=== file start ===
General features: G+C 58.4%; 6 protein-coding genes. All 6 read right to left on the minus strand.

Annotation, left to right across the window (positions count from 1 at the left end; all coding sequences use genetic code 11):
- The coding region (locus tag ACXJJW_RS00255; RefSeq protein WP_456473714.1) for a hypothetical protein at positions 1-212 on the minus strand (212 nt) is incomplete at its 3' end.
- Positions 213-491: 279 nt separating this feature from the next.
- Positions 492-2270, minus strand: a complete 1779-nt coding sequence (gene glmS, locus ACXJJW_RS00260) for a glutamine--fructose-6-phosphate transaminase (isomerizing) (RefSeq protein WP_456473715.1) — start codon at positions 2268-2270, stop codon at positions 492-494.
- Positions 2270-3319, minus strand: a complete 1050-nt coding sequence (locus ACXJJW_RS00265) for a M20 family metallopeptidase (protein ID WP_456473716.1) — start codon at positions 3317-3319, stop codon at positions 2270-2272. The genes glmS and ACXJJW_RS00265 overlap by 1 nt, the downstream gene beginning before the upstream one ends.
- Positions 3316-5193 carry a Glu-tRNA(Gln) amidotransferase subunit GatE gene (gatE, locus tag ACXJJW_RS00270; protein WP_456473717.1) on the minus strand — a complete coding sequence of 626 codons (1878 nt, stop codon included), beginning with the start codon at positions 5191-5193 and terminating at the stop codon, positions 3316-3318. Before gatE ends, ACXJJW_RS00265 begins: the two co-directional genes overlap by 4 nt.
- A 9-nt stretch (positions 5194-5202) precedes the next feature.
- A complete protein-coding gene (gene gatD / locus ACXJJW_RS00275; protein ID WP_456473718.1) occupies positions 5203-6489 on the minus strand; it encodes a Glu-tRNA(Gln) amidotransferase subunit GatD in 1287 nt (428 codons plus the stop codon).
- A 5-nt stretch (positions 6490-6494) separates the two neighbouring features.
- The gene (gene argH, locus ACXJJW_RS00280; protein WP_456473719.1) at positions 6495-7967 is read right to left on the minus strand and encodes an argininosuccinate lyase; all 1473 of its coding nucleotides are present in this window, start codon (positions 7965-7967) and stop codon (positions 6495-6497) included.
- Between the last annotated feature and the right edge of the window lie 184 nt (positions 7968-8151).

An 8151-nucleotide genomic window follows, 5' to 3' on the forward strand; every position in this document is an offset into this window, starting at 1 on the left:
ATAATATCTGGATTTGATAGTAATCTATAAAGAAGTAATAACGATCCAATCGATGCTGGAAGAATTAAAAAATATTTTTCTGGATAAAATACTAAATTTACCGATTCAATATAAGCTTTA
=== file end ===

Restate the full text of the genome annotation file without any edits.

General features: G+C 58.4%; 6 protein-coding genes. All 6 read right to left on the minus strand.

Annotation, left to right across the window (positions count from 1 at the left end; all coding sequences use genetic code 11):
- The coding region (locus tag ACXJJW_RS00255; RefSeq protein WP_456473714.1) for a hypothetical protein at positions 1-212 on the minus strand (212 nt) is incomplete at its 3' end.
- Positions 213-491: 279 nt separating this feature from the next.
- Positions 492-2270, minus strand: a complete 1779-nt coding sequence (gene glmS, locus ACXJJW_RS00260) for a glutamine--fructose-6-phosphate transaminase (isomerizing) (RefSeq protein WP_456473715.1) — start codon at positions 2268-2270, stop codon at positions 492-494.
- Positions 2270-3319, minus strand: a complete 1050-nt coding sequence (locus ACXJJW_RS00265) for a M20 family metallopeptidase (protein ID WP_456473716.1) — start codon at positions 3317-3319, stop codon at positions 2270-2272. The genes glmS and ACXJJW_RS00265 overlap by 1 nt, the downstream gene beginning before the upstream one ends.
- Positions 3316-5193 carry a Glu-tRNA(Gln) amidotransferase subunit GatE gene (gatE, locus tag ACXJJW_RS00270; protein WP_456473717.1) on the minus strand — a complete coding sequence of 626 codons (1878 nt, stop codon included), beginning with the start codon at positions 5191-5193 and terminating at the stop codon, positions 3316-3318. Before gatE ends, ACXJJW_RS00265 begins: the two co-directional genes overlap by 4 nt.
- A 9-nt stretch (positions 5194-5202) precedes the next feature.
- A complete protein-coding gene (gene gatD / locus ACXJJW_RS00275; protein ID WP_456473718.1) occupies positions 5203-6489 on the minus strand; it encodes a Glu-tRNA(Gln) amidotransferase subunit GatD in 1287 nt (428 codons plus the stop codon).
- A 5-nt stretch (positions 6490-6494) separates the two neighbouring features.
- The gene (gene argH, locus ACXJJW_RS00280; protein WP_456473719.1) at positions 6495-7967 is read right to left on the minus strand and encodes an argininosuccinate lyase; all 1473 of its coding nucleotides are present in this window, start codon (positions 7965-7967) and stop codon (positions 6495-6497) included.
- Between the last annotated feature and the right edge of the window lie 184 nt (positions 7968-8151).

An 8151-nucleotide genomic window follows, 5' to 3' on the forward strand; every position in this document is an offset into this window, starting at 1 on the left:
ATAATATCTGGATTTGATAGTAATCTATAAAGAAGTAATAACGATCCAATCGATGCTGGAAGAATTAAAAAATATTTTTCTGGATAAAATACTAAATTTACCGATTCAATATAAGCTTTA